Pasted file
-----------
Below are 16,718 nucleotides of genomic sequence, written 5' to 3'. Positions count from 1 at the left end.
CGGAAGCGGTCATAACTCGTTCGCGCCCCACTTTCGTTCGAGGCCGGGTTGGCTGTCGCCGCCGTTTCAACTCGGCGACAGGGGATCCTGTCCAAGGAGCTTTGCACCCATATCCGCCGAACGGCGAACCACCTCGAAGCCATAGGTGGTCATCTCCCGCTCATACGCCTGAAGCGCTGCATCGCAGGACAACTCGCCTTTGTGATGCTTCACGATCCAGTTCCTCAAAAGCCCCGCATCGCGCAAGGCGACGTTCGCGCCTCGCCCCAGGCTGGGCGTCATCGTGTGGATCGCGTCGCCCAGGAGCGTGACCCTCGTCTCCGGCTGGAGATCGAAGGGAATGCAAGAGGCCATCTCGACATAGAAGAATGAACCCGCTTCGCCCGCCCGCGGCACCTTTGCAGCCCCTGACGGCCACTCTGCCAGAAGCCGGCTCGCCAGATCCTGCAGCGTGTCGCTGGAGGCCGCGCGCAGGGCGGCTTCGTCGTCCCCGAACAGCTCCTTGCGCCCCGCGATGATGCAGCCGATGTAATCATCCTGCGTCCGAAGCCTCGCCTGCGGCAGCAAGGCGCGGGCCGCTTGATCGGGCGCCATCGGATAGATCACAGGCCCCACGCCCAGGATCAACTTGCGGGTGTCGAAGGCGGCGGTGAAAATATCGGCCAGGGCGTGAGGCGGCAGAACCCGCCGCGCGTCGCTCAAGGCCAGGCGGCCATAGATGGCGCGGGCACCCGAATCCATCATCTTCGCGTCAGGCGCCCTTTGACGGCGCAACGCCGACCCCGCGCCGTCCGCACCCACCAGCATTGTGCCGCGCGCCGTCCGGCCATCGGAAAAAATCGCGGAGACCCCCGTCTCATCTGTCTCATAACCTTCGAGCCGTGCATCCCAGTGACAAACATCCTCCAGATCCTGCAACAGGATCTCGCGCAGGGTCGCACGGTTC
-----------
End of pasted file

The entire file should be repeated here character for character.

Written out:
Below are 16,718 nucleotides of genomic sequence, written 5' to 3'. Positions count from 1 at the left end.
CGGAAGCGGTCATAACTCGTTCGCGCCCCACTTTCGTTCGAGGCCGGGTTGGCTGTCGCCGCCGTTTCAACTCGGCGACAGGGGATCCTGTCCAAGGAGCTTTGCACCCATATCCGCCGAACGGCGAACCACCTCGAAGCCATAGGTGGTCATCTCCCGCTCATACGCCTGAAGCGCTGCATCGCAGGACAACTCGCCTTTGTGATGCTTCACGATCCAGTTCCTCAAAAGCCCCGCATCGCGCAAGGCGACGTTCGCGCCTCGCCCCAGGCTGGGCGTCATCGTGTGGATCGCGTCGCCCAGGAGCGTGACCCTCGTCTCCGGCTGGAGATCGAAGGGAATGCAAGAGGCCATCTCGACATAGAAGAATGAACCCGCTTCGCCCGCCCGCGGCACCTTTGCAGCCCCTGACGGCCACTCTGCCAGAAGCCGGCTCGCCAGATCCTGCAGCGTGTCGCTGGAGGCCGCGCGCAGGGCGGCTTCGTCGTCCCCGAACAGCTCCTTGCGCCCCGCGATGATGCAGCCGATGTAATCATCCTGCGTCCGAAGCCTCGCCTGCGGCAGCAAGGCGCGGGCCGCTTGATCGGGCGCCATCGGATAGATCACAGGCCCCACGCCCAGGATCAACTTGCGGGTGTCGAAGGCGGCGGTGAAAATATCGGCCAGGGCGTGAGGCGGCAGAACCCGCCGCGCGTCGCTCAAGGCCAGGCGGCCATAGATGGCGCGGGCACCCGAATCCATCATCTTCGCGTCAGGCGCCCTTTGACGGCGCAACGCCGACCCCGCGCCGTCCGCACCCACCAGCATTGTGCCGCGCGCCGTCCGGCCATCGGAAAAAATCGCGGAGACCCCCGTCTCATCTGTCTCATAACCTTCGAGCCGTGCATCCCAGTGACAAACATCCTCCAGATCCTGCAACAGGATCTCGCGCAGGGTCGCACGGTTC